Selling of the H1N1 Vaccine: Phase 2

The U.S. is currently observing National Influenza Vaccination Week, in case you didn’t know, designated by the Centers for Disease Control and Prevention and the Department of Health and Human Services. 

CDC H1N1 vaccine promotional ad/photo by Mitchel Zoler

As you might guess, the current edition of National Influenza Vaccination Week (NIVW) is all about trying to get the H1N1 vaccine into the U.S. public, a goal that will need a few weeks of hindsight to gauge the Week’s success. This goal also faces a significant challenge now that the most recent wave of the H1N1 pandemic in the U.S. has dropped to a vanishingly small level, a juxtaposition I wrote about in a post here last week

But, as the CDC and HHS note in their NIVW promotions, the calendar says we’re nearing the hot zone of the traditional U.S. flu season, and how that will play out this year is anyone’s guess. A new wave of H1N1 infection is certainly possible, and might be prevented if lots more people get vaccinated. 

The federal government’s current promotion of NIVW is pretty remarkable, if only because of the full-page ads it’s run in several national and regional newspapers with an endorsement of the H1N1 vaccine signed by more than 30 U.S. health organizations. The CDC’s website includes a NIVW page with a long list of other promotional events and items, including a presidential proclamation, and an interesting mix of “ready-to-use”  articles that enterprising site-visitors are encouraged to try to place in local media outlets.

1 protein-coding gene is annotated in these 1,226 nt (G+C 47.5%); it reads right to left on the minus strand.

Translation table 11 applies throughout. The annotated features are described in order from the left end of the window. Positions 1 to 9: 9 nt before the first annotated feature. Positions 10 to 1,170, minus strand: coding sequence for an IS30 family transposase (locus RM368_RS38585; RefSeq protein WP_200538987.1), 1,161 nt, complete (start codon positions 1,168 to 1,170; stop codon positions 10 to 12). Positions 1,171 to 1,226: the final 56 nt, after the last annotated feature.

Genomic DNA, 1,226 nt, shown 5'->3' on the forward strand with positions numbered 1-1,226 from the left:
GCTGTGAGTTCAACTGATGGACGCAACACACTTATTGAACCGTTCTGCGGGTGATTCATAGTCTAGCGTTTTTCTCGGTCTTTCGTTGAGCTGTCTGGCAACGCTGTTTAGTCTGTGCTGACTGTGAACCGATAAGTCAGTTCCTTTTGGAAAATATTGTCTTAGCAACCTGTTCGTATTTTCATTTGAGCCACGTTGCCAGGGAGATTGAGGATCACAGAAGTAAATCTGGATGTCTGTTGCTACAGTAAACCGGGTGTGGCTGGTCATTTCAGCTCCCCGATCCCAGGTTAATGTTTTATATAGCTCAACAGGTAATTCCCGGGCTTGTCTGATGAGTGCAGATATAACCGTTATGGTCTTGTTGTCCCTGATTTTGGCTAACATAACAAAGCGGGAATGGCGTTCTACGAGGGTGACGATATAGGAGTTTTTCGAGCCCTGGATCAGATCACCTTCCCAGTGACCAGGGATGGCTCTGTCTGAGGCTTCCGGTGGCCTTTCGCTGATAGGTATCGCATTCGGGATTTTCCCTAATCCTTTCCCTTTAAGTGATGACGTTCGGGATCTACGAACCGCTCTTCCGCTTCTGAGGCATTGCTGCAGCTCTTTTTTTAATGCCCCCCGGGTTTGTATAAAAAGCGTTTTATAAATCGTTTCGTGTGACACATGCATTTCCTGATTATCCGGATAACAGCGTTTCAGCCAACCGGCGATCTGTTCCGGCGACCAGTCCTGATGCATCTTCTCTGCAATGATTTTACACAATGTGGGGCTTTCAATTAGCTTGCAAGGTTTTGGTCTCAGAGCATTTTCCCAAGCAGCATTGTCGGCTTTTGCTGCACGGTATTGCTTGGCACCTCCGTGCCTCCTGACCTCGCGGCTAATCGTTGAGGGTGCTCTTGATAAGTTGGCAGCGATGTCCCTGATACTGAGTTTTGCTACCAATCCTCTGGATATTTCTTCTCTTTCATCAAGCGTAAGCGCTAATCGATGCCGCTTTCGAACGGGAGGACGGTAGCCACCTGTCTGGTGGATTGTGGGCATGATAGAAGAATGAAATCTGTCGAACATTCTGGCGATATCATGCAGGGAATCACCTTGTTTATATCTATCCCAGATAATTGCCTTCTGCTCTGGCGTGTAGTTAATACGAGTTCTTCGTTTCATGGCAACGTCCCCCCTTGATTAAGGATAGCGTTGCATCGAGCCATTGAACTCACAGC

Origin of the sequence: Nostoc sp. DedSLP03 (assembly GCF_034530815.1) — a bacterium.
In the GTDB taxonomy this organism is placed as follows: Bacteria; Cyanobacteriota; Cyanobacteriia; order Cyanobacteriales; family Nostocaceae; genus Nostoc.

As I noted in a post here last October, the U.S. Department of HHS, the CDC, and the federal government in general has committed a lot of effort, prestige, and reputation as well as several billions of dollars to make the 2009-2010 pandemic response work, and clearly that commitment remains in place.

What metric should we use to judge the results? The number of vaccine doses delivered? The number of influenza infections or deaths by the end of this spring? The latter is, of course, the only end point that matters, but that will depend largely on the virus itself. The number of vaccines administered is the outcome that the CDC and the public health community direct affects, and that will depend on how many people are persuaded to roll up their sleeves. 

—Mitchel Zoler (on Twitter @mitchelzoler) 

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Filed under Family Medicine, Health Policy, Infectious Diseases, Internal Medicine, Primary care

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